Reflect, Renew, and Rejoice: A Spiritual Review of the Last 12 Months for Christians and Christian Groups


“Search me, O God, and know my heart; test me and know my thoughts. See if there is any wicked way in me, and lead me in the way everlasting.” (Psalm 139:23-24 NRSV)

As the year draws to a close, it’s the perfect time for us to conduct a spiritual review of the past 12 months. Reflecting on our personal and congregational spiritual journey can deepen our relationship with God, provide valuable insights, and help us discern to will of the Spirit for the future. In this class, we’ll explore two ideas for conducting a spiritual review that will help you and your local group to grow in Christ.

Before we dig in to those three areas, we might take a moment to consider if this kind of reflection has Scriptural warrant. I believe it does. For example, Paul’s letters are tools of the Spirit to help the congregations he writes to reflect on their spirituality, what God has been teaching them, and their direction for the future. We see the same in the sermons to the churches in Revelation chapters 2 and 3.

As an example, take this passage in 1 Thessalonians chapter 5

“But we appeal to you, brothers and sisters, to respect those who labour among you, and have charge of you in the Lord and admonish you; esteem them very highly in love because of their work. Be at peace among yourselves. And we urge you, beloved, to admonish the idlers, encourage the faint hearted, help the weak, be patient with all of them. See that none of you repays evil for evil, but always seek to do good to one another and to all. Rejoice always, pray without ceasing, give thanks in all circumstances; for this is the will of God in Christ Jesus for you. Do not quench the Spirit. Do not despise the words of prophets, but test everything; hold fast to what is good; abstain from every form of evil.” (1 Thessalonians 5:12-22 NRSV)

We will not go into all the issues here, but we can see Paul asking the Thessalonians to reflect on their attitude to leaders and the weak, on their response when people harm them and their gratitude to God. It is with this perspective in mind that we will go on to examine two specific areas for review.

  1. Embrace Gratitude: Counting Blessings and Lessons

Gratitude is a powerful spiritual practice that can transform our outlook on life. In 1 Thessalonians 5:18, we are reminded to give thanks in all circumstances, for this is God’s will for us in Christ Jesus — “give thanks in all circumstances; for this is the will of God in Christ Jesus for you.”
(1 Thessalonians 5:18 NRSV)

Consider David in the Psalms, where he expressed his gratitude for God’s blessings even in the midst of challenges — “Bless the LORD, O my soul, and do not forget all his benefits—who forgives all your iniquity, who heals all your diseases, who redeems your life from the Pit, who crowns you with steadfast love and mercy, who satisfies you with good as long as you live so that your youth is renewed like the eagle’s.” (Psalm 103:2-5 NRSV)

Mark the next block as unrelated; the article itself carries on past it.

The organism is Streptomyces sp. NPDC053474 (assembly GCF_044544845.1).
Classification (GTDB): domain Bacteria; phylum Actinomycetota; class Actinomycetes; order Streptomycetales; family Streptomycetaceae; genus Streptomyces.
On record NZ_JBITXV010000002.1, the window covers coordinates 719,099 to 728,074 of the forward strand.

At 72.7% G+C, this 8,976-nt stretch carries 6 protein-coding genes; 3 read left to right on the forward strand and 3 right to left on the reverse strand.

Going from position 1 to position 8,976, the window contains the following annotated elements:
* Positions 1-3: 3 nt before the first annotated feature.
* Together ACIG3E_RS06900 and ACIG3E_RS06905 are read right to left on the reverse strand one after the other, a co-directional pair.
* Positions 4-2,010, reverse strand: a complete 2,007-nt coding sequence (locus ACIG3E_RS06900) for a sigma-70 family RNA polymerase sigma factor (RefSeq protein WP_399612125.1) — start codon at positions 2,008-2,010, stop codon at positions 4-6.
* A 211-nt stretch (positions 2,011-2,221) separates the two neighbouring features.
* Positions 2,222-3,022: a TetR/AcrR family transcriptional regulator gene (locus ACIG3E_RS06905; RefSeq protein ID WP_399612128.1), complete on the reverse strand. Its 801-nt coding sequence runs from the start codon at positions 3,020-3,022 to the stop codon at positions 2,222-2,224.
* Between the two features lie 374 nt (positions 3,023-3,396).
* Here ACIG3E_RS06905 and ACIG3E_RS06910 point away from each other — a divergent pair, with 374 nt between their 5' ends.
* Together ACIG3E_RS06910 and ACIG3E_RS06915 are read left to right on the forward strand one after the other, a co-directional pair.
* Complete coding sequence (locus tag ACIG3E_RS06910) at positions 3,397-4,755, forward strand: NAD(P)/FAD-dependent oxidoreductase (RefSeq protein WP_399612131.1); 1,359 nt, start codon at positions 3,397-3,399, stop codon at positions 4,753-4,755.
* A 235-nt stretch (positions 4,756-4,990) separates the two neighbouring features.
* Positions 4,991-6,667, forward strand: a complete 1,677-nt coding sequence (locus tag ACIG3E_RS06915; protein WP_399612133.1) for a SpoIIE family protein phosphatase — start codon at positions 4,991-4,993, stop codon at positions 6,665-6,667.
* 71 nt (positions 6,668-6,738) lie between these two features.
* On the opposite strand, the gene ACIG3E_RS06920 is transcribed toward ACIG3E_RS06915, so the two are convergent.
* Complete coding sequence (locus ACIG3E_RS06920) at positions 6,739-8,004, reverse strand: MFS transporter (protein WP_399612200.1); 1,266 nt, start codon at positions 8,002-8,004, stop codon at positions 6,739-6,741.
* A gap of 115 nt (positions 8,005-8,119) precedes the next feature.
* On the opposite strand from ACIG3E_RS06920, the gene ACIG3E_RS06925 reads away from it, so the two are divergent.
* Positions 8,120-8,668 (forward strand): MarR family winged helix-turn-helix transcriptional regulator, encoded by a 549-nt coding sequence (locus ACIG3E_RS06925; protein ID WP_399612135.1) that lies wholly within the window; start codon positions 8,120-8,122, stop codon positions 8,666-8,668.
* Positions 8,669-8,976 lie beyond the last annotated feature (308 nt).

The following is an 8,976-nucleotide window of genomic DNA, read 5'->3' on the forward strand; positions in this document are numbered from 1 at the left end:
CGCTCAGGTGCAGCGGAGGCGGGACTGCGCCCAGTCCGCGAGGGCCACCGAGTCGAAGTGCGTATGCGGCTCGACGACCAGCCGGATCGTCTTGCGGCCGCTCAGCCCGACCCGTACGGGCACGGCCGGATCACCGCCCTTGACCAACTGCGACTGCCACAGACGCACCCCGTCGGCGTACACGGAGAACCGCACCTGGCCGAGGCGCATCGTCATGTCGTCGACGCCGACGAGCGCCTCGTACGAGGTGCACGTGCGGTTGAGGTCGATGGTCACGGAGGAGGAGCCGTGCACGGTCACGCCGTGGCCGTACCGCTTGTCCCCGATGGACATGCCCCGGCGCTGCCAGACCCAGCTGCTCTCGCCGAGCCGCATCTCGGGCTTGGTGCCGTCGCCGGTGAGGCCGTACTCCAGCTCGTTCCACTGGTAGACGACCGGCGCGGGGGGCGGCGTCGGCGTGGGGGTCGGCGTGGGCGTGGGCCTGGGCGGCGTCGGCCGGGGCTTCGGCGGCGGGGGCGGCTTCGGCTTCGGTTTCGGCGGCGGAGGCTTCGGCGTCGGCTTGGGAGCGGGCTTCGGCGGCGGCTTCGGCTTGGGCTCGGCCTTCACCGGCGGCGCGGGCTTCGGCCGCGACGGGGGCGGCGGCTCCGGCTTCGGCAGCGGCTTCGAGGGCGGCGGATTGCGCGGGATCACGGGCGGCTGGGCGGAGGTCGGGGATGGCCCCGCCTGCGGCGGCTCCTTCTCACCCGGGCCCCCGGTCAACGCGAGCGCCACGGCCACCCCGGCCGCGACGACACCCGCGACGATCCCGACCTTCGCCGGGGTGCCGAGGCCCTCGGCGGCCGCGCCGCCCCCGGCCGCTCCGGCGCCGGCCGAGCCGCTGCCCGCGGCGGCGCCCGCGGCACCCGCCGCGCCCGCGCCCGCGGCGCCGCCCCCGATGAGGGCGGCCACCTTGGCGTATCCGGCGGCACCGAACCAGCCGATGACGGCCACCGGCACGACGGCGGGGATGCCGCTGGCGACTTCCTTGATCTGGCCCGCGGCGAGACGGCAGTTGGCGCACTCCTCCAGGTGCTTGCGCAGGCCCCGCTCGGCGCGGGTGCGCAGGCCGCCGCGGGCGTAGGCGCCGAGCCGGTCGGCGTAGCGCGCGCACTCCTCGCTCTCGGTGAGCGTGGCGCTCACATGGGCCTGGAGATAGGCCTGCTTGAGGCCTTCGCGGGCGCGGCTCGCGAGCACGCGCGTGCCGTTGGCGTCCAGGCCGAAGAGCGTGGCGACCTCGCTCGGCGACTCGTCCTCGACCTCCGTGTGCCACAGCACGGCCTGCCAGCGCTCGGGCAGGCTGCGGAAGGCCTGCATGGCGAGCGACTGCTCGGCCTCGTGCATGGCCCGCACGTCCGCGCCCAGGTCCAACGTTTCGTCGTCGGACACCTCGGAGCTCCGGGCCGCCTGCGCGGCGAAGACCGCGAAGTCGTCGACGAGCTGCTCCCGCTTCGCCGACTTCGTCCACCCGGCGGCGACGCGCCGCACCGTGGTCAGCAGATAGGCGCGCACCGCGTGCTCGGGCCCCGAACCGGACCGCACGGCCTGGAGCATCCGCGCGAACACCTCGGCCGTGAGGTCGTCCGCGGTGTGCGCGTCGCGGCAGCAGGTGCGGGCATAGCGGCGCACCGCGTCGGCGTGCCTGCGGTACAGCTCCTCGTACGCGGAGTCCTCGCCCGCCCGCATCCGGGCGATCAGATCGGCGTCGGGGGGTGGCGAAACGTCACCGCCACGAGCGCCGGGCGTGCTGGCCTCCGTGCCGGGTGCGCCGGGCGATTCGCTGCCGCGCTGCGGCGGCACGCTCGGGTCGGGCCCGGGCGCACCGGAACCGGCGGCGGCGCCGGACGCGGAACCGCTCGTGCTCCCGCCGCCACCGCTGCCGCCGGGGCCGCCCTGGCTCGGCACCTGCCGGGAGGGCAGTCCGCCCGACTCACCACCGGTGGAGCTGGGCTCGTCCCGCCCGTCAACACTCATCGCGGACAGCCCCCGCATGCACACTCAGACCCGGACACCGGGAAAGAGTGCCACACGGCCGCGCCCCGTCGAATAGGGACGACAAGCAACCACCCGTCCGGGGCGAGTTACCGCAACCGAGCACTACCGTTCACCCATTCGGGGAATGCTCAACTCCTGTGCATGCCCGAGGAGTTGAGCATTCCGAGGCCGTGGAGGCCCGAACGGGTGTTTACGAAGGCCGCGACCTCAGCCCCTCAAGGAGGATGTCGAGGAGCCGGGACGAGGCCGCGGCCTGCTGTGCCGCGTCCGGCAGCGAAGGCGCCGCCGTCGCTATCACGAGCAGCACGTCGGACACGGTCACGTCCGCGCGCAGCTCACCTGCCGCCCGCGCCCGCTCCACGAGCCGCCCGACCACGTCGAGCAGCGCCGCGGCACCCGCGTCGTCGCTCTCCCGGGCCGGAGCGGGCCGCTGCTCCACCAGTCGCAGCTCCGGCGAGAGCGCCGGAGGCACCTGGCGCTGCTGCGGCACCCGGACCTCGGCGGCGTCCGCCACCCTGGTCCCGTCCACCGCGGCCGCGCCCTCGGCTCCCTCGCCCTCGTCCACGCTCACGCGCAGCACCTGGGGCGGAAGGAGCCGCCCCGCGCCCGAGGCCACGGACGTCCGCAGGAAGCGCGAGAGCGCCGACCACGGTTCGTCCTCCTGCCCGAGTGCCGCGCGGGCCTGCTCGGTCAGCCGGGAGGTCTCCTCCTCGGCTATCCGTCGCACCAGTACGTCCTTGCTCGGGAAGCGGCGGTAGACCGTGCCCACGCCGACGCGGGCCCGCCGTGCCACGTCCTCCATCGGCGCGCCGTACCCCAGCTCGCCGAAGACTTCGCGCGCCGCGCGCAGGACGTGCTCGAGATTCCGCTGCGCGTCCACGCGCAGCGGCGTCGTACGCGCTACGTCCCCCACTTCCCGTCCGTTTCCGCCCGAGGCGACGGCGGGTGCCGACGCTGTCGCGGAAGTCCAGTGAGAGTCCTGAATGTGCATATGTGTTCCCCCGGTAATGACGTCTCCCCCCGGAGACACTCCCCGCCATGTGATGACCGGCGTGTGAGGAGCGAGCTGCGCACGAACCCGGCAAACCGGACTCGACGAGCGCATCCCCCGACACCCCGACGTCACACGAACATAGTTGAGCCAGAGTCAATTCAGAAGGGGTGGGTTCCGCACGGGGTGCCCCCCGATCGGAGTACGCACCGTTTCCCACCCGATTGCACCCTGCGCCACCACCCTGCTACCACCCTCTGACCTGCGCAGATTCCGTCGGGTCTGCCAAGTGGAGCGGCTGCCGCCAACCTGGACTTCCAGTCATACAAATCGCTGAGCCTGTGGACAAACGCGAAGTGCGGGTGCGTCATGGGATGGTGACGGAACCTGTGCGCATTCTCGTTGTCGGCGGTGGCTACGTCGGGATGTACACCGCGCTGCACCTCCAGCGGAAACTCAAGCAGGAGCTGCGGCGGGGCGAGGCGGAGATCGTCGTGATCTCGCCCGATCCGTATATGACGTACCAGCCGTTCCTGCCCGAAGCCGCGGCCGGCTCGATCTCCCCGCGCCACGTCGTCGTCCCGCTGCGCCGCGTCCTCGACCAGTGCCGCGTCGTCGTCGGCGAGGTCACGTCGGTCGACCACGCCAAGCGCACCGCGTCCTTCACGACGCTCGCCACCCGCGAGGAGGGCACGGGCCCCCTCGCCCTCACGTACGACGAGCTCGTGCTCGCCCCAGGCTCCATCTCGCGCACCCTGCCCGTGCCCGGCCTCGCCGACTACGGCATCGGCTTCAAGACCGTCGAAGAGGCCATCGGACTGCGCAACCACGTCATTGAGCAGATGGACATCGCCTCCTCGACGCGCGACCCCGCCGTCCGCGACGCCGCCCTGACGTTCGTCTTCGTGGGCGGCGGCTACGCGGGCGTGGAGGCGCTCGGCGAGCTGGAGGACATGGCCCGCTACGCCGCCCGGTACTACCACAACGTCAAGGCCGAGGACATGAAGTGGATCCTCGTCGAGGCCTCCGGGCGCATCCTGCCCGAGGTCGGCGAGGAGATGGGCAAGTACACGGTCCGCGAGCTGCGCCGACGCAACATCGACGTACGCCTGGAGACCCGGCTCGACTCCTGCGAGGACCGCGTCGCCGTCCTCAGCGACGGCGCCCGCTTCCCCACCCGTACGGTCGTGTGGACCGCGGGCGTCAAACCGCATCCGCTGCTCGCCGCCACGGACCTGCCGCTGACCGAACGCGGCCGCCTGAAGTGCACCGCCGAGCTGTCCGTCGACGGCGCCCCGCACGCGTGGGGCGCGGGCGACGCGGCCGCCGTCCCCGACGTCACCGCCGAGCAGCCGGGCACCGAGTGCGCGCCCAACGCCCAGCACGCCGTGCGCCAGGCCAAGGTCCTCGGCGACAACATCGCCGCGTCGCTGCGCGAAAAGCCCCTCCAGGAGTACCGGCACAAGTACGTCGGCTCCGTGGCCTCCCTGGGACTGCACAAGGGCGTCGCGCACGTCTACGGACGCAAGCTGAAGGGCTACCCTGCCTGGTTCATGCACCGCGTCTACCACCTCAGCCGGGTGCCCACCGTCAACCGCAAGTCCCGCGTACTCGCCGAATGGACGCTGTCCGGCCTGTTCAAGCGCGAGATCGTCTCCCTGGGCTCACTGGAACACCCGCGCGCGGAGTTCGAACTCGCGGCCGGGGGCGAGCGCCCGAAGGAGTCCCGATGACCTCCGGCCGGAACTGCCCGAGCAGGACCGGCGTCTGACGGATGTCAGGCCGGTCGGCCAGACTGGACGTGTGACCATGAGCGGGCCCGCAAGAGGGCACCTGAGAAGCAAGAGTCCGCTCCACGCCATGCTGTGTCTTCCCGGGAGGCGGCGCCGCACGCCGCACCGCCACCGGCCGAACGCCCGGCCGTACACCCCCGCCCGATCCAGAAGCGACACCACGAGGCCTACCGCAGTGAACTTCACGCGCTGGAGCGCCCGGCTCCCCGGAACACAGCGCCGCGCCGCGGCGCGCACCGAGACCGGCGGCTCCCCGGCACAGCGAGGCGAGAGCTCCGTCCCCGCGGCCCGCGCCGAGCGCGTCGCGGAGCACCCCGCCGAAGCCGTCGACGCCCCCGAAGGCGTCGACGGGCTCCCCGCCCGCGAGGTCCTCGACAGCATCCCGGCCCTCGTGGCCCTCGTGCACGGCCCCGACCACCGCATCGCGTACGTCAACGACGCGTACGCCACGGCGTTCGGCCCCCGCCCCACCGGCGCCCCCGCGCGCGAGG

Take time to discuss and write down all the ways you have seen God’s hand at work over the last 12 months. Do this for your personal life and for your group. Spend some time in prayer thanking God for all he has done, his support, and his loving presence through all the ups and downs.

Some examples relevant to me include the gift of a granddaughter, the arrival of TJ and Sonia Masilamani in Thames Valley and a young man called Nana getting baptised into Christ in the Watford church.

  1. Honest Self-Reflection: Acknowledge Failures and Seek Forgiveness

Honest self-reflection is a crucial aspect of any spiritual review. In Psalm 139:23-24, David prays, “Search me, O God, and know my heart! Try me and know my thoughts! And see if there be any grievous way in me, and lead me in the way everlasting.”

One way to conduct an evaluation for yourself and your group is to discuss three crucial areas of the Christian life: Faith, hope and love. These key qualities are mentioned many times in the New Testament, and all three show up together in the passages below:

“And now faith, hope, and love abide, these three; and the greatest of these is love.”
“…remembering before our God and Father your work of faith and labour of love and steadfastness of hope in our Lord Jesus Christ.”
“But since we belong to the day, let us be sober, and put on the breastplate of faith and love, and for a helmet the hope of salvation.”
(1 Corinthians 13:13; 1 Thessalonians 1:3; 5:8 NRSV)

You could discuss the following questions:

  1. How is my/our faith (loyalty-trust in God)
  2. How is my/our hope (in Christ)
  3. How is my/our love (for God, one-another, the vulnerable and the lost)


We will talk about the future more next time, but after embracing gratitude and some honest self-reflection, we will be in a good place to set some spiritual areas of focus. Consider Paul’s heart. He had a consistent spiritual-growth-spirit. In Philippians 3:13-14, he writes, “Beloved, I do not consider that I have made it my own; but this one thing I do: forgetting what lies behind and straining forward to what lies ahead, I press on toward the goal for the prize of the heavenly call of God in Christ Jesus.”

His desire was greater and greater Christlikeness as the years went by. Again, we will explore this further in the following class, but for now, why not pray about what God is revealing for you and your local group?

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“Worship the LORD with gladness; come before him with joyful songs.” (Psalms 100:2 NIV11)

God bless, Malcolm